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U.S. Nuclear Plants Not Fully Equipped to Handle Extreme Events

After studying the Fukushima disaster, a Nuclear Regulatory Commission task force recommends a dozen changes to U.S. reactors



Nuclear Regulatory Commission

U.S. nuclear plants should be hardened to better withstand earthquakes and other extreme emergencies that could lead to a radioactive release, the Nuclear Regulatory Commission's Japan Task Force has recommended.

The task force's 90-page report on the implications of Japan's nuclear disaster said that an accident involving damage to reactor cores and uncontrolled escape of radioactivity was "inherently unacceptable." It called for a dozen actions to improve plant safety and redefine NRC regulations governing severe emergencies. The report was delivered to commission members and key congressional committees yesterday and will be released to the public today.

"Continued operation and continued licensing activities do not pose an imminent risk to public health and safety," the task force of NRC experts said. "However, the Task Force also concludes that a more balanced application of the Commission's defense-in-depth philosophy using risk insights would provide an enhanced regulatory framework that is logical, systematic, coherent and better understood," according to a summary released by the NRC last night.

The dozen recommendations include:

  • Requiring that equipment and procedures are in place to keep reactor cores and spent fuel pools cool for at least 72 hours after an emergency, and that backup power is available to run cooling systems for at least eight hours if power from the outside grid or emergency generators is lost in a "station blackout" emergency. Some U.S. plants have a four-hour backup power capability. The 72-hour requirement would be new.
  • Requiring that emergency plans address accidents involving multiple reactors on the same site. Current regulations generally center on single-reactor emergencies.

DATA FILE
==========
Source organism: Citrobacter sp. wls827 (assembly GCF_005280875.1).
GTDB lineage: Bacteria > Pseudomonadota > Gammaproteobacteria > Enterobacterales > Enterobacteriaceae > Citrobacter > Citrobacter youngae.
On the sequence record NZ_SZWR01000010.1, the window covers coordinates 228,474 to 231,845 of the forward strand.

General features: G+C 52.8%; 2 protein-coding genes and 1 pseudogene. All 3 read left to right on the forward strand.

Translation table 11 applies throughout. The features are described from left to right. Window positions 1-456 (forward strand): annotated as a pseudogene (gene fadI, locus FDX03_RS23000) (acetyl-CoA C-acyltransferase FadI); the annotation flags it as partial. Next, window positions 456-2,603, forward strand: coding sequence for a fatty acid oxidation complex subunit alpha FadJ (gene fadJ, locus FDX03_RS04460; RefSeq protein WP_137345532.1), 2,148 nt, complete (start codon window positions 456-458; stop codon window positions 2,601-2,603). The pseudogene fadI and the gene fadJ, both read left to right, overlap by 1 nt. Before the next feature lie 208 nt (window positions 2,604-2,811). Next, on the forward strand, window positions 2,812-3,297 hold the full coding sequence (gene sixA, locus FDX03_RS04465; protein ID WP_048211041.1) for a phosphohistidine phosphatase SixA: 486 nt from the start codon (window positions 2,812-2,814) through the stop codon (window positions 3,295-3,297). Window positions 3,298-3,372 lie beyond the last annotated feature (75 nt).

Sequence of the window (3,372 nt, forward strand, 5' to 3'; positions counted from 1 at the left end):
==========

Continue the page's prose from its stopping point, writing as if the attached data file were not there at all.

• Adding seismically protected systems and instrumentation to assure continued cooling of spent fuel pools, including at least one source of electric power that can operate cooling pumps and instruments at all times.
  • Requiring hardened vent designs for Mark I and Mark II reactors, the models at Japan's Fukushima Daiichi reactor complex where three units suffered explosions tentatively blamed on hydrogen that leaked from vent systems.
  • Strengthening regulatory oversight of plant safety "by focusing more attention on defense-in-depth requirements."

The Japan task force headed by NRC veteran Charles Miller will meet with NRC commissioners July 19 to review the report, and will hold a public meeting on its recommendations July 28.

More extensive review still to come
It is not clear whether the commission will initiate regulatory changes on the basis of the task force recommendations, or will wait until a second and more extensive review of the Japanese accident is completed at the end of this year.

But initial reactions to the report indicated it may be pulled into the ongoing political debate over nuclear power and NRC regulation.

Rep. Ed Markey, (D-Mass), a senior Democrat on the House Energy and Commerce Committee, said the commission should quickly to adopt the task force recommendations, saying "America's nuclear fleet remains vulnerable to a similar disaster."

Sen. James Inhofe, (R-Okla.), top Republican on the Senate environment committee, disagreed. "Changes in our system may be necessary," Inhofe said, but "a nuclear accident in Japan should not automatically be viewed as an indictment of U.S. institutional structures and nuclear safety requirements," the Associated Press reported.

"A 90-day review does not permit a complete picture of the still-emerging situation," said Steve Kerekes, a spokesman for the Nuclear Energy Institute. "Therefore, we strongly recommend that the NRC seek additional information from Japan that would help establish the bases for actions."